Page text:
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Bonsai & Brew

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Bonsai & Brew last won the day on May 21

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About Bonsai & Brew

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    Black Hawk, SD
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    Bonsai, Japanese gardening, beer-themed Haiku, and tagging Mr. Beer forum members that have not posted anything since 2012.

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  1. Had a Pink Boots White IPA with supper -- half Belgian Witbier and half American IPA. I like it!
  2. Update: Melon Wheat. If I didn't tell you first that there is a slight hint of melon aroma, you probably would not notice it. Pretty tasty though...
  3. Wow. I wish I could say glad it's not just me. Thing is, if I had to worry about a profit margin with my homebrewing, having to pitch backup yeast every other 2-gallon batch of beer would certainly blow it. Anyway, with a couple more Belgian-strain smack packs on order, I'm not ready to give up on Wyeast just yet. Thank goodness for Mangrove Jack's and Fermentis though.
  4. I would opt for a model that includes the base, since your wife is paying for it and all.🍻
  5. I like the ease of use with the 2-roller NB Hull Wrecker but it actually produces more grain fines/dust than my old Corona-style mill. I continue to "dust" the grain bag prior to mashing so I can feel better about dropping $115 on it. Maybe we will hear from someone that opted for a 3-roller or electric mill.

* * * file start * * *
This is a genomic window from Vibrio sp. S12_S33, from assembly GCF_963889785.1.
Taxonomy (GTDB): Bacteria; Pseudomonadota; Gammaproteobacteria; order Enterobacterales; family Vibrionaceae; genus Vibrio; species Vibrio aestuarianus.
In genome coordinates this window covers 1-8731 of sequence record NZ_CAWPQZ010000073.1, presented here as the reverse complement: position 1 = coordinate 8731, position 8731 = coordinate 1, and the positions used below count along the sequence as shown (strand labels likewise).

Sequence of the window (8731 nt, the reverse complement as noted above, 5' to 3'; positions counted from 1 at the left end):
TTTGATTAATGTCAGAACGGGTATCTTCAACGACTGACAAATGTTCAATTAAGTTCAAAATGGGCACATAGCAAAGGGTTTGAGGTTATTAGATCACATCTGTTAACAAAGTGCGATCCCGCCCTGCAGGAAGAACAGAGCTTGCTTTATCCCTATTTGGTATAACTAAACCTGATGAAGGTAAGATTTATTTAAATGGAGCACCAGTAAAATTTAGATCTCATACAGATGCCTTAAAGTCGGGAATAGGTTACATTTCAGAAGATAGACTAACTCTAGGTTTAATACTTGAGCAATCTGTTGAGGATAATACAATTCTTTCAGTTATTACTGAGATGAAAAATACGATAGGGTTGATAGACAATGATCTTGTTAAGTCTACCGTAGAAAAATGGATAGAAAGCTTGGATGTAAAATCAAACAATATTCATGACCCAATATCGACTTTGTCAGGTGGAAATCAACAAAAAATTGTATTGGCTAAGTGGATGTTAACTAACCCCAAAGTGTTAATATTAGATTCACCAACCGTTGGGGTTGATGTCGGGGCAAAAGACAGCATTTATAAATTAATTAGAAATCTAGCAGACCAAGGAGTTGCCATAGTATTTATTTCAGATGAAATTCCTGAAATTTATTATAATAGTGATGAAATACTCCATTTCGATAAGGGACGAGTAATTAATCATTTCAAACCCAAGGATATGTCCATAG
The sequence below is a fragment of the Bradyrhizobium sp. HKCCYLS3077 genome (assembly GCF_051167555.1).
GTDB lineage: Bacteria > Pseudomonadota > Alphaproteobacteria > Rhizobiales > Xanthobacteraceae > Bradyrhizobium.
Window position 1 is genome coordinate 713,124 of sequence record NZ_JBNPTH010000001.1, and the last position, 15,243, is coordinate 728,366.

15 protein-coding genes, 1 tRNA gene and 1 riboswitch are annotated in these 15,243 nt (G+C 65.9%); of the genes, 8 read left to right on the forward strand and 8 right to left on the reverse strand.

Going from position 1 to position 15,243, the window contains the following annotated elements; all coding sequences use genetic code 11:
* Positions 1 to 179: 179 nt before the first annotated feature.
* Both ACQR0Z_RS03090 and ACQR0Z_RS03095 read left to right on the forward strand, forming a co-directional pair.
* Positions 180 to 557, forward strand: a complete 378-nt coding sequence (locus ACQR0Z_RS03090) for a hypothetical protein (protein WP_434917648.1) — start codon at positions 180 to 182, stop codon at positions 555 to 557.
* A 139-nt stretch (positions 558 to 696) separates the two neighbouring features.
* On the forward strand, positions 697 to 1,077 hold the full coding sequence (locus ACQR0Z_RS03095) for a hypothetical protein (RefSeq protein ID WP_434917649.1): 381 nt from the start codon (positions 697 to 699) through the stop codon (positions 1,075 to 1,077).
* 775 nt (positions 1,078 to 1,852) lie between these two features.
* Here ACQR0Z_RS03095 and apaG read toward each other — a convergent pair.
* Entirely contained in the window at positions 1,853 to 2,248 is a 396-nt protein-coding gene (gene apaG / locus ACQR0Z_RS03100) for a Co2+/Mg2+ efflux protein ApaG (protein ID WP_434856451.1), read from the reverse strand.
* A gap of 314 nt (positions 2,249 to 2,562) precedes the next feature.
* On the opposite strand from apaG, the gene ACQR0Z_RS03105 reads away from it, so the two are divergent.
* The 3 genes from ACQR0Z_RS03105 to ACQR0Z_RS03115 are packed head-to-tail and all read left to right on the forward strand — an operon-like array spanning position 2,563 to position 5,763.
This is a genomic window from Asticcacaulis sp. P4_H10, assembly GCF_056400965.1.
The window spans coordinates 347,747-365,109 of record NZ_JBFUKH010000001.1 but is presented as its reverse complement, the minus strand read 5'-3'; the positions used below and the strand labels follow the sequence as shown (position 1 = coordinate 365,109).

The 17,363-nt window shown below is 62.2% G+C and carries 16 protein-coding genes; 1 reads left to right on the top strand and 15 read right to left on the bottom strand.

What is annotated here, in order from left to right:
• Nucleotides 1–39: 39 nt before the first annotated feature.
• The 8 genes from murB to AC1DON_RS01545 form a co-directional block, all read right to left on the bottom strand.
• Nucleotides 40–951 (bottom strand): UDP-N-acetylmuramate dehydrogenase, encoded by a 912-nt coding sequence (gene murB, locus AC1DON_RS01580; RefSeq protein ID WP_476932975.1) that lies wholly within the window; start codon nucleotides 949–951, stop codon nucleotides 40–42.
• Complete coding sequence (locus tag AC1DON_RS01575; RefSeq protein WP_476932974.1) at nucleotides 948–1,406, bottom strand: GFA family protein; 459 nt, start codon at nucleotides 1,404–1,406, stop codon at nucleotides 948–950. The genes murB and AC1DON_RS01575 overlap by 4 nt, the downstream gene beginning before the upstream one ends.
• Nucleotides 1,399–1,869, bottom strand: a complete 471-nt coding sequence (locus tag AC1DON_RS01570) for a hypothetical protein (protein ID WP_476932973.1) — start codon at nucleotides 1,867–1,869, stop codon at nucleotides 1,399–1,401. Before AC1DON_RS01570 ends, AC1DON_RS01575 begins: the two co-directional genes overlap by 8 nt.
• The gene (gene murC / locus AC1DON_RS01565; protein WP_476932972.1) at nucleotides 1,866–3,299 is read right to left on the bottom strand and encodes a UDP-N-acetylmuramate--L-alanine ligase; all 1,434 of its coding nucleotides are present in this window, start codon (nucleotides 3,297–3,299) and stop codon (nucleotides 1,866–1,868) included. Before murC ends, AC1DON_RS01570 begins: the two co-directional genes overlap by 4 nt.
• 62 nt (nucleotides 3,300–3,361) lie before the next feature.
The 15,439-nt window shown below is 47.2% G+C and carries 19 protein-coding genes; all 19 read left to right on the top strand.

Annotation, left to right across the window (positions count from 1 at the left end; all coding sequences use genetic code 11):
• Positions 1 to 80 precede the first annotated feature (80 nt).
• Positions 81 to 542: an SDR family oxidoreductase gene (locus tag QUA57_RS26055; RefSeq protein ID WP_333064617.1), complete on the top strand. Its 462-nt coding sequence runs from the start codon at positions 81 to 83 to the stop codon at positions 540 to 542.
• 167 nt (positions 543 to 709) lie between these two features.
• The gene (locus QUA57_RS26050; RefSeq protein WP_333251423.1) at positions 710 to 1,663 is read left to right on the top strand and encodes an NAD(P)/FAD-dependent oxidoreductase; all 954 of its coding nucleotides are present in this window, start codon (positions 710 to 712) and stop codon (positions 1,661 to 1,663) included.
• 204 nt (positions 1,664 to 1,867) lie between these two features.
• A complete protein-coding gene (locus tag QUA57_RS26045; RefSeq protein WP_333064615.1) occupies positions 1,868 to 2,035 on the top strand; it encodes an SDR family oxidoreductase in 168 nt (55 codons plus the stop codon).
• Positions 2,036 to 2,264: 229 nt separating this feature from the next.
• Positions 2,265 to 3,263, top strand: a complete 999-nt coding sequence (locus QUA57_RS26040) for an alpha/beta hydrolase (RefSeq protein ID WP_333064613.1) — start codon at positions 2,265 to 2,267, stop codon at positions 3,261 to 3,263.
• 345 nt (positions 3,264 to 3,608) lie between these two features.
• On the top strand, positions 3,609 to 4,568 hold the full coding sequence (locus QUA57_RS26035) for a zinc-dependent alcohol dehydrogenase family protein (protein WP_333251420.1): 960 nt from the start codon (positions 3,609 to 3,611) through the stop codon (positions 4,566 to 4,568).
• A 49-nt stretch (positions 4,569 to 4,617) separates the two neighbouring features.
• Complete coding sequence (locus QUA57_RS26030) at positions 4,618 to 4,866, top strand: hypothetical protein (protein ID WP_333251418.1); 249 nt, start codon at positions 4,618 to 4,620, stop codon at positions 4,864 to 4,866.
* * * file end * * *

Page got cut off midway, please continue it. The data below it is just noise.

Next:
6. I'd go with a quality grain crusher or maybe a 3-year AHA Membership, including the print copy of Zymurgy. Congrats!
  7. I'm in for a 2 gallon batch of the alternative IPA recipe and bought some BRY-97 just today.
  8. I trust all you guys know about the AHA Big Brew Day on Saturday. If not, here's the link to pledge your participation: https://www.homebrewersassociation.org/aha-events/national-homebrew-day/🍻
  9. You would think I'm a little indecisive about this recipe looking at all those scribbles, but Pink Boots 2020 is underway. Look at that smack-pack swell, man!
  10. That's what I was trying to suggest, rather lazily I must say.
  11. My take. Some guy down under decided that true BIAB implied no sparging. Fine, but I like either rinsing the bag with hot water or "dunking" the bag in a volume of 170 F, pH-adjusted water for 10 minutes -- basically an extended "mash-out" of sorts. Yes, I now have an extra vessel to clean but on the small scale of my brewing, this is not a big deal. Interestingly, my OGs have improved a couple points since going to the dunk method and I usually overshoot Qbrew's estimate. I should also note that I have never brewed with a mash tun, Vorlaufed, or been to Munich so I'm still working on getting that clearer pre-boil wort that Palmer has us all striving for. And then there are aspects of thick-mashing vs full volume BIAB thin-mashing, and hop utilization calculations that come into play. I put these considerations in my "needs review when I have the time" category. As for step-mashing, I agree that it does produce a highly fermentable wort and I do like the idea of breaking down long-chain proteins to help mitigate haze. It is nice to be able to step-mash with BIAB. Some day maybe you will find me out in the garage boiling a 5-gallon batch after mashing in my Igloo cooler, but for now -- or until my wife kicks me out the kitchen -- I'll stick with mash-in-sack!🍻
  12. Good point - yeast health is essential. But since posting this morning, I've read of guys letting their yeast packs sit for days until they swell. It would be hard to plan a brew day with that kind of variable. Ditto on under-attenuated batches as Wyeast 1007 (German Ale) left me with a FG of 1.021 just yesterday. Apparently I need more practice with smack packs.
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